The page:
The late season highwater stand set the stage for or prolonged and steady winter recession that proved to be a boon to wading bird communities in terms of foraging and nesting. Despite expectations of a wet dry season from the bumper crop of summer and late fall rain, the Big Cypress Swamp dropped into deep drought by April’s end. Although no similar wildfires occurred, Water Year 2021 proved an important restoration point: No matter how wet the wet season or the beginning of the dry season, without timely April and May rains the Big Cypress Swamp is especially prone to dropping into deep, unnatural drought due to perimeter and interior canals that stifle the spread of sheet flow and hasten its spring demise.
2. Water Year 2022 (May 1, 2021 to April 30, 2022)
Despite the previous year’s bountiful rains, Water Year 2022took started slow thank to subpar rains in May – extending drought conditions into June and even July in some area. However, the four core seasons of the summer wet season (June through September) and October all charted in with average rainfall. For a second year in a row, November provided an unexpected boost with twice its normal rainfall amount. Again, despite the surplus of water at the dry season’s start, the Big Cypress Swamp was poised to drop into deep spring drought, imperiling the habits that so vitally depend on natural fire breaks staying wet, when a string of continental fronts at the middle and end of April and start of May boosted the water table just when it needed it most. South Florida received over 10 inches less annual rainfall and 4 inches less dry season rain than the prior year, but it is as much an issue of timing as it is the total amount. Water Year 2021 classified as low normal in terms or rainfall, recording 36 and 12 inches of wet and dry season rainfall, respectively, for an annual total of 48 inches.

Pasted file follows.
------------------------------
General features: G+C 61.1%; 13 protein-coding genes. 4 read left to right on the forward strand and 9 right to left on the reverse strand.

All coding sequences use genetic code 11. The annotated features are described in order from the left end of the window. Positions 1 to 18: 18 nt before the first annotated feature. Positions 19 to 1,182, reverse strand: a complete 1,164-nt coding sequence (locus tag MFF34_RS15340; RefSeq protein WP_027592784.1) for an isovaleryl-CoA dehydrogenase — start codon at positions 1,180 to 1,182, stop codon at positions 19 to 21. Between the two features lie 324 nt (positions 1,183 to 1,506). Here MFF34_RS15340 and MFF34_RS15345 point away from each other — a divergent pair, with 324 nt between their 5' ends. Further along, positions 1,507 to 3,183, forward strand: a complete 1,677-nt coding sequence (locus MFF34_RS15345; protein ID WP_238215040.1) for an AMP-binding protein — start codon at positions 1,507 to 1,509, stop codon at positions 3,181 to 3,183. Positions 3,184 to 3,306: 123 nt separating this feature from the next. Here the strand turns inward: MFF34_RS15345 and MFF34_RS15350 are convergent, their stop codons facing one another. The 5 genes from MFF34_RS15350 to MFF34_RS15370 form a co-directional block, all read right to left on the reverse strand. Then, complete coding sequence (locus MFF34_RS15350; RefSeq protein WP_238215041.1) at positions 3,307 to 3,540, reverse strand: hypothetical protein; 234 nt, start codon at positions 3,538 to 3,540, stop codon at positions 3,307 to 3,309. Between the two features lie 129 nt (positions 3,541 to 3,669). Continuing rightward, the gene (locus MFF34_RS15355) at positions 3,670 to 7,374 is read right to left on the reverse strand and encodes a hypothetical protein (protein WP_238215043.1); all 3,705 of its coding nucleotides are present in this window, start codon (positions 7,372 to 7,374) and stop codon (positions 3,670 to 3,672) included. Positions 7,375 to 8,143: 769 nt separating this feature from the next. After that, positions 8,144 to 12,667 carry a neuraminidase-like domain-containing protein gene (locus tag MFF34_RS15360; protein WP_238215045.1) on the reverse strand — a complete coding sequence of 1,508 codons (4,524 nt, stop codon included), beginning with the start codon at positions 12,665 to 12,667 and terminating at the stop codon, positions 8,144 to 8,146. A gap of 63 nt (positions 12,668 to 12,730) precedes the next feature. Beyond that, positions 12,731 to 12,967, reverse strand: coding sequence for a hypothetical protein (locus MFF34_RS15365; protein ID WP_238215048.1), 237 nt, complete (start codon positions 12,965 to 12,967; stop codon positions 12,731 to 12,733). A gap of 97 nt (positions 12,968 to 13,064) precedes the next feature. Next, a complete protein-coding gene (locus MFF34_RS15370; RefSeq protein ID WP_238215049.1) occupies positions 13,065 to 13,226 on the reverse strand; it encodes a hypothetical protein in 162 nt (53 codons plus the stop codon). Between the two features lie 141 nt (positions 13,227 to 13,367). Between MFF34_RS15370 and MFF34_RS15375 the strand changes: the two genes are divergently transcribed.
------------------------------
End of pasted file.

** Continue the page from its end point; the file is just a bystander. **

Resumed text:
Don’t get me wrong: The four seasons are great. And let’s also not forget, officially they are celestially defined by the position of the earth’s tilt as it rotates around the sun even. That being said, we tend to think of them meteorologically the most, or in other words, in terms of the weather.
That’s where the seasons and the calendar year for that matter fail us in Florida. For one, the meteorological seasons are skewed quite significantly from the normal continental norms. Summer-like weather lasts for six months, not three. And when fall weather will arrive is anyone’s guess. As for winter the season, it’s more accurately defined by a spattering of days. And spring? I’m not really sure other than the air is drier but it can get quite hot.
Using January as the start of the year in Florida is also a complete fail. (Talk about getting the New Year off on the wrong start!) Why? January is smack dab in the middle of Florida’s dry season. How can we start a new year when the season still has another 4-5 months on the books? That’s where the water year comes in handy. It starts in May when the water table bottoms out and the wet season is about to begin.
So the big solution calls for a two-pronged approach: We replace the water cycle with the seasons and aligning our new annual clock with May, not January, as the start of the new year. And here’s the twist: we don’t have to drop the seasons and calendar year completely. We keep them in the mix, too. It’s not about replacing the old regime completely, it’s about custom crafting it to fit into Florida’s unique meteorologic mold.
The water year, wet season and dry season help us simplify the seasonal math.